(Labor Watch, August 2009 PDF here)
When Elaine Chao took over the Labor Department in 2001, her team was told not to badmouth their predecessors. However, as American Spectator Associate Editor W. James Antle III discovered, new Labor Secretary Hilda Solis’s team has operated under no such restraints. They are determined to undermine the significant labor reforms of the Bush years and to to so with all deliberate haste. Here we give readers at a look at what is going on in President Barack Obama’s Labor Department, including the reforms that are being rescinded and the cast of characters determined to set labor policy back to the Clinton Era.
Call it a tale of two labor secretaries: one a committed conservative who spent eight years assembling a reform-minded team and trying to change the way the Department of Labor did business; the other a staunch liberal who, having has spent her entire political career serving labor unions, wants to go back to business as usual.
Elaine Chao, secretary of labor under President George W. Bush, made the Frances Perkins Building an unlikely home for people who valued market-based competition and weren’t afraid to ruffle union feathers. Her successor, Labor Secretary Hilda Solis, is the anti-Chao — in some cases, quite literally.
Before President Barack Obama tapped her to run the Department of Labor, Solis sat on the board of directors for the union advocacy group American Rights at Work, which operated the “Shame on Elaine” website. According to the website, “Under Elaine’s questionable ‘leadership’ the Department of Labor has turned into an agency that screws America’s workers and enables corporate giveaways.”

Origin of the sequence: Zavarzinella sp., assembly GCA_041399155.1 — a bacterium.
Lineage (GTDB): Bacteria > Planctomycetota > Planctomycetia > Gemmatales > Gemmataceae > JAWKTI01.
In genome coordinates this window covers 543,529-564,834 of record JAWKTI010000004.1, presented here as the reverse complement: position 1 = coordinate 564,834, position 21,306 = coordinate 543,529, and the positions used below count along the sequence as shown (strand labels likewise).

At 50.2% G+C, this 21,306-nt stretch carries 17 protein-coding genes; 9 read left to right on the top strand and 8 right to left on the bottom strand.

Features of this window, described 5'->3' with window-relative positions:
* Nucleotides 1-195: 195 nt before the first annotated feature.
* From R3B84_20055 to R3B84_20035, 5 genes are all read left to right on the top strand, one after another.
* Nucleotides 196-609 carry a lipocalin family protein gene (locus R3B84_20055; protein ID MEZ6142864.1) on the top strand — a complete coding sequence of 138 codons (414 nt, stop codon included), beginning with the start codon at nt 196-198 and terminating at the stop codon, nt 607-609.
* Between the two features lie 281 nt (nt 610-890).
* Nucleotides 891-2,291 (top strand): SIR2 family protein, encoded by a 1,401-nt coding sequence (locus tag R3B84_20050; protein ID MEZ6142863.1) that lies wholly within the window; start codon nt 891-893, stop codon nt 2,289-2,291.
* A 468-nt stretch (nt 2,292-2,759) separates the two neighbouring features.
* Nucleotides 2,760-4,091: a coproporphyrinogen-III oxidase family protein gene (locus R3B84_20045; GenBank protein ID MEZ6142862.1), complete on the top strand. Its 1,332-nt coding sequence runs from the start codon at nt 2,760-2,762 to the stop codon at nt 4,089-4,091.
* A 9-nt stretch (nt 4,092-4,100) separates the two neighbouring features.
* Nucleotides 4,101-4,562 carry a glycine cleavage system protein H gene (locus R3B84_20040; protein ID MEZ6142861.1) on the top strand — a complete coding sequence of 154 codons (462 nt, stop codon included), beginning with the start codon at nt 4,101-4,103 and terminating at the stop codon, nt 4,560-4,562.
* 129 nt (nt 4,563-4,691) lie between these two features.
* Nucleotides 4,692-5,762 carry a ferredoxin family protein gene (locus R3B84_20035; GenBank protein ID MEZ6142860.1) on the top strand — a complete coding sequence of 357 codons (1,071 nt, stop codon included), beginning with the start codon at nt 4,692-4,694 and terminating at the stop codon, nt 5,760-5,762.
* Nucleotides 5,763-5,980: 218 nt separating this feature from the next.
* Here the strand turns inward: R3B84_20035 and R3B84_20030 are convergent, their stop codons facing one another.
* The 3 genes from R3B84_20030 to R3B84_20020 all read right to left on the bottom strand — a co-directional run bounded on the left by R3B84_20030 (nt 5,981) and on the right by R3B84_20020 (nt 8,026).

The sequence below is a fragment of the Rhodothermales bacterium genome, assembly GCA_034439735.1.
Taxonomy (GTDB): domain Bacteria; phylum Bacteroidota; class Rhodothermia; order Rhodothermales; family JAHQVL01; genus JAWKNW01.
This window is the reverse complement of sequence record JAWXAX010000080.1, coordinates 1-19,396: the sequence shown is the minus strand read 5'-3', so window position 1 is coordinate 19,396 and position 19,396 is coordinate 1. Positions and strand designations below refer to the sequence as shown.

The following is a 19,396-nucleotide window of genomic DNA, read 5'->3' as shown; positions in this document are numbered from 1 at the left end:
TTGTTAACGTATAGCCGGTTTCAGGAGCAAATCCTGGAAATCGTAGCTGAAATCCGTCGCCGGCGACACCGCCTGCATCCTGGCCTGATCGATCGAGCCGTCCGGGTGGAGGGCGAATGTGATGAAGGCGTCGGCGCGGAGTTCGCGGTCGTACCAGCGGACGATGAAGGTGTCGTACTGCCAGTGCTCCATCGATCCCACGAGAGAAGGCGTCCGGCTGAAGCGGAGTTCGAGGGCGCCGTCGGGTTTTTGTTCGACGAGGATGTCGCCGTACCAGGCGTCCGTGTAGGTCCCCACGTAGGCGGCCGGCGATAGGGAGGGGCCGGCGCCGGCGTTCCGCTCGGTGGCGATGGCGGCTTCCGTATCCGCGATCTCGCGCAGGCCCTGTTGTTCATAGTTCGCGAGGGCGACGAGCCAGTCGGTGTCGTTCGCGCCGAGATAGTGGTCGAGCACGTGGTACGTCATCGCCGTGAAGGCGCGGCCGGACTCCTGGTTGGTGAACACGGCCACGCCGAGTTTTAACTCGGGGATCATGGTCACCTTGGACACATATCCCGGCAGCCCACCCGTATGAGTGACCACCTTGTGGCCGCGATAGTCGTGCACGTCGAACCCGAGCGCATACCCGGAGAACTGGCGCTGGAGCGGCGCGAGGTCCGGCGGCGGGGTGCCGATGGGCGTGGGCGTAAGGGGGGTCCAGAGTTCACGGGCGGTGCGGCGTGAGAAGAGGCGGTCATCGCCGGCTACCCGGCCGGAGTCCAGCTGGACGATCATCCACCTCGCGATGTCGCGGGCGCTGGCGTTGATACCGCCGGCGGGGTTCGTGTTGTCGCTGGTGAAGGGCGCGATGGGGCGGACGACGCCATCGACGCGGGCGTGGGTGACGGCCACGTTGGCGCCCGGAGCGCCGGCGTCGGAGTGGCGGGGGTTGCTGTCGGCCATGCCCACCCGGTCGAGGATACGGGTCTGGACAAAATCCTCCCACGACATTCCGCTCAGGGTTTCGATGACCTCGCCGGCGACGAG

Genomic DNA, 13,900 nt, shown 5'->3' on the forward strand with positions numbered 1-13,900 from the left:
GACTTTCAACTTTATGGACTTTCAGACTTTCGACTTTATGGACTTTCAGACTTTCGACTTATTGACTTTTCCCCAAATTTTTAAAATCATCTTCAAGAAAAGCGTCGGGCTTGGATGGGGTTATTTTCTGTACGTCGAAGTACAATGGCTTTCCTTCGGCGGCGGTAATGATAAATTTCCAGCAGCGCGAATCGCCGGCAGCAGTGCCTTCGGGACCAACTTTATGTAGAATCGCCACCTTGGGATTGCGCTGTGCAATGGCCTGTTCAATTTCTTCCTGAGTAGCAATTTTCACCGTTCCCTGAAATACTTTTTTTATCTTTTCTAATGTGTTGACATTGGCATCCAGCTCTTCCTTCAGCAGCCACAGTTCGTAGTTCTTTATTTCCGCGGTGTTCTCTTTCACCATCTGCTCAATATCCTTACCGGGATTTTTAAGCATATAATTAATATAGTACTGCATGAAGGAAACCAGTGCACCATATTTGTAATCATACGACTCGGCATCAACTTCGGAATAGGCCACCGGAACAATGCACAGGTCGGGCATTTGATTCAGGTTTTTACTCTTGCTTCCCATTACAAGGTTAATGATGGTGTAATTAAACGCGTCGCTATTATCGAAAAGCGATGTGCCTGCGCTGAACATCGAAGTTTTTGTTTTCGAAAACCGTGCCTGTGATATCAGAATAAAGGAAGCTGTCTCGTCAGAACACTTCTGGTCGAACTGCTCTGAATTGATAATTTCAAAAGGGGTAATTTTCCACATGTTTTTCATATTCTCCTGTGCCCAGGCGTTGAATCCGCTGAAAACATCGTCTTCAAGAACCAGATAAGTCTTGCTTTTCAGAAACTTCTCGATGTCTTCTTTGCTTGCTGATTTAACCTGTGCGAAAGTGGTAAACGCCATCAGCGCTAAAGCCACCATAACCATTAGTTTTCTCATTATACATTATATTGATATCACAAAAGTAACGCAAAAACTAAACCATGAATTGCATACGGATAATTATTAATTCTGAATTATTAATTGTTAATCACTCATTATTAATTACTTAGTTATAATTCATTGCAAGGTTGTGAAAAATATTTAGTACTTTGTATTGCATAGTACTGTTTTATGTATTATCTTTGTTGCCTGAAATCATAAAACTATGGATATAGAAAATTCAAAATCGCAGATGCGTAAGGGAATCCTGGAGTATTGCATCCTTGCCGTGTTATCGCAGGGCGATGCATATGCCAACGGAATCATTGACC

Chao, as business reporter Whitney Blake once put it in the Weekly Standard, “saw herself as an ambassador for working people, not just unionized workers.” Chao specifically eliminated the AFL-CIO’s role as a filter for labor concerns in favor of any “open door policy” toward any union that wanted to discuss an issue with the department. Solis, grumbles one former high ranking official in the Bush Labor Department, “thinks she’s running the Department of Organized Labor.”
Lest that seem like sour grapes from the previous administration, consider what the president and the labor secretary themselves have to say about the department’s relationship with labor unions. When Solis accepted President Obama’s nomination, she explicitly promised to bolster unions: “As secretary of labor, I’ll work to strengthen our unions and support every American in our workforce.”